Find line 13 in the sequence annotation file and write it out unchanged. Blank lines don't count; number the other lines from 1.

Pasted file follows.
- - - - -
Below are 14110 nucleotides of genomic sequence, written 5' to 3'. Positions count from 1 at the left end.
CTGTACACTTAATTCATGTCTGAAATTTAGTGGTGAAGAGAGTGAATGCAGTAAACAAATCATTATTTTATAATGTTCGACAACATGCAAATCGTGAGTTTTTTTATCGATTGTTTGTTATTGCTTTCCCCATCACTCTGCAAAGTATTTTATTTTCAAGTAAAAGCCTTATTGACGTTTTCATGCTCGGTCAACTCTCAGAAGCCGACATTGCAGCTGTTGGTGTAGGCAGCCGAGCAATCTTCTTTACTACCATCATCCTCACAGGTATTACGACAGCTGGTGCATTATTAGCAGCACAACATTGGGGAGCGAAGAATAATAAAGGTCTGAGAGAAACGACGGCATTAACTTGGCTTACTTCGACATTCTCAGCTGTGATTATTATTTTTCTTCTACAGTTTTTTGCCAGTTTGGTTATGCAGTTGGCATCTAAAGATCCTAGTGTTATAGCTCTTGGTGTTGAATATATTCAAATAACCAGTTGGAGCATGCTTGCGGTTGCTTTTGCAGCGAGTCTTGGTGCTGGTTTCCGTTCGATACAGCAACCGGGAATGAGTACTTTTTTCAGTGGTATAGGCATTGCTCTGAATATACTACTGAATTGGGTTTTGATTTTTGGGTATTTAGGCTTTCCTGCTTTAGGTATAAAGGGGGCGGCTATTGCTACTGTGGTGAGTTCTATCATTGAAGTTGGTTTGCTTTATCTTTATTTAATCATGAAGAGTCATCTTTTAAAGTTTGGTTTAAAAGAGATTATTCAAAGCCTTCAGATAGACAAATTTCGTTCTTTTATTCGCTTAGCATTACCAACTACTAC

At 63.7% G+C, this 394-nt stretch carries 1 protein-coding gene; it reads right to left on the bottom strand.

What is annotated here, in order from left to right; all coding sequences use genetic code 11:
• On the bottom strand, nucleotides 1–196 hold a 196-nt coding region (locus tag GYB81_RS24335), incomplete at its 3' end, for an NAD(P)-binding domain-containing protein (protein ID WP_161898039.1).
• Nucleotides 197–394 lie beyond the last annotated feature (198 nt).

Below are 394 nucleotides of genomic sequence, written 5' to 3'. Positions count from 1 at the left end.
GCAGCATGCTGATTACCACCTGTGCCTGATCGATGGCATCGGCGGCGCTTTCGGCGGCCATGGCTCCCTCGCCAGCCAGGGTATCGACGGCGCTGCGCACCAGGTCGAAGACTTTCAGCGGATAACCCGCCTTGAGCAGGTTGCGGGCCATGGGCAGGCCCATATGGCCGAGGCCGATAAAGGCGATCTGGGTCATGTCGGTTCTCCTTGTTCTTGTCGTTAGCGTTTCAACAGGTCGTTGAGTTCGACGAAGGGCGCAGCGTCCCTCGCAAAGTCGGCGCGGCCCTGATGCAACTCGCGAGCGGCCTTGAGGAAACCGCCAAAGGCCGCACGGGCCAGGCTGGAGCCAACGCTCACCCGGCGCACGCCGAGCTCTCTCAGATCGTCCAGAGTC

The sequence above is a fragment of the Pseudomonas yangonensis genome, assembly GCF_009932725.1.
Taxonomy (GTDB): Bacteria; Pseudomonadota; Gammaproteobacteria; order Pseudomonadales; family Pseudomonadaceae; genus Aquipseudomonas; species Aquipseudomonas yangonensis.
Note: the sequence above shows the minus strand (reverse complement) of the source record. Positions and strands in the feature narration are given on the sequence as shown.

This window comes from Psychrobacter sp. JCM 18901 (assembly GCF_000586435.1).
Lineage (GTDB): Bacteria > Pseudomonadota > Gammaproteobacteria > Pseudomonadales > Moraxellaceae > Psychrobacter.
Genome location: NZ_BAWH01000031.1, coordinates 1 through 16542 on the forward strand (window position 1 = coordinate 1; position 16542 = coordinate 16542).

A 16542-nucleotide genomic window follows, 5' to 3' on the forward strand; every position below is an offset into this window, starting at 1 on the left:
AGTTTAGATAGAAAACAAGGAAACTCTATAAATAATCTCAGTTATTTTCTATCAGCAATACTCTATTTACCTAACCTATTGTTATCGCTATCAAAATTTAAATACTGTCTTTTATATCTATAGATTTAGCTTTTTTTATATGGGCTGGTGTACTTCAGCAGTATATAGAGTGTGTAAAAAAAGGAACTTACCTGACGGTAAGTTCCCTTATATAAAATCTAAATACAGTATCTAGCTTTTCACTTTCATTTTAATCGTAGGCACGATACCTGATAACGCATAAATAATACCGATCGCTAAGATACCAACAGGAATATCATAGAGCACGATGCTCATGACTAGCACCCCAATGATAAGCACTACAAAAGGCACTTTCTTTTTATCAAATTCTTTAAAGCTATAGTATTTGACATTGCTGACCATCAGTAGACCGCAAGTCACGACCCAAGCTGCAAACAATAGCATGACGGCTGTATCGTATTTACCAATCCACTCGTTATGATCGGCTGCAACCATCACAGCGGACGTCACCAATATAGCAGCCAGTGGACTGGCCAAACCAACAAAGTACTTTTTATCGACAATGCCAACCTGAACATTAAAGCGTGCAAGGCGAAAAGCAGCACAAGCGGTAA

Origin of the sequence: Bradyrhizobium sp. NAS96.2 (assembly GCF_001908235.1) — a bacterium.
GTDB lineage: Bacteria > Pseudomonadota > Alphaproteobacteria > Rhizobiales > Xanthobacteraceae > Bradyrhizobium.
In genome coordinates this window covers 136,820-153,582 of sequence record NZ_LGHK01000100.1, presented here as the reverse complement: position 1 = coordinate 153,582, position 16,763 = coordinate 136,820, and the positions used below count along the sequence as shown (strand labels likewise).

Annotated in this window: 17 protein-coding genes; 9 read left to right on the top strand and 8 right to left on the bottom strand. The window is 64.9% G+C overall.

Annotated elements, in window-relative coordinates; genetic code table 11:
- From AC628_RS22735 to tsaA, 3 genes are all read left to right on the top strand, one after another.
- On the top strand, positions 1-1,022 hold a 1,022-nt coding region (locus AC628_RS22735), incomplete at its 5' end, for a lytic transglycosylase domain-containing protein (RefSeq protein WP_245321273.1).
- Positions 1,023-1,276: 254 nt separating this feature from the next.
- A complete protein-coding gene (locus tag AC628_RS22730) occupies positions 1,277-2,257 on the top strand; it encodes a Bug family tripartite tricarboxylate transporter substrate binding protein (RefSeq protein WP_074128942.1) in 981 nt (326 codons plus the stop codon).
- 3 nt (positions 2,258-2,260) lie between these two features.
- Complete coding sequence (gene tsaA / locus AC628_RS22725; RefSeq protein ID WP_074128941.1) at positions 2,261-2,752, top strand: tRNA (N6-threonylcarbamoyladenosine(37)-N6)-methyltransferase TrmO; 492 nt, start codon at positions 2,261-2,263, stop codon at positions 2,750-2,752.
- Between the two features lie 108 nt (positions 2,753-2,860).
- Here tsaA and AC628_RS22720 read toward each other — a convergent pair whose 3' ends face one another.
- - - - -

Lineage (GTDB): Bacteria > Pseudomonadota > Gammaproteobacteria > Pseudomonadales > Moraxellaceae > Psychrobacter.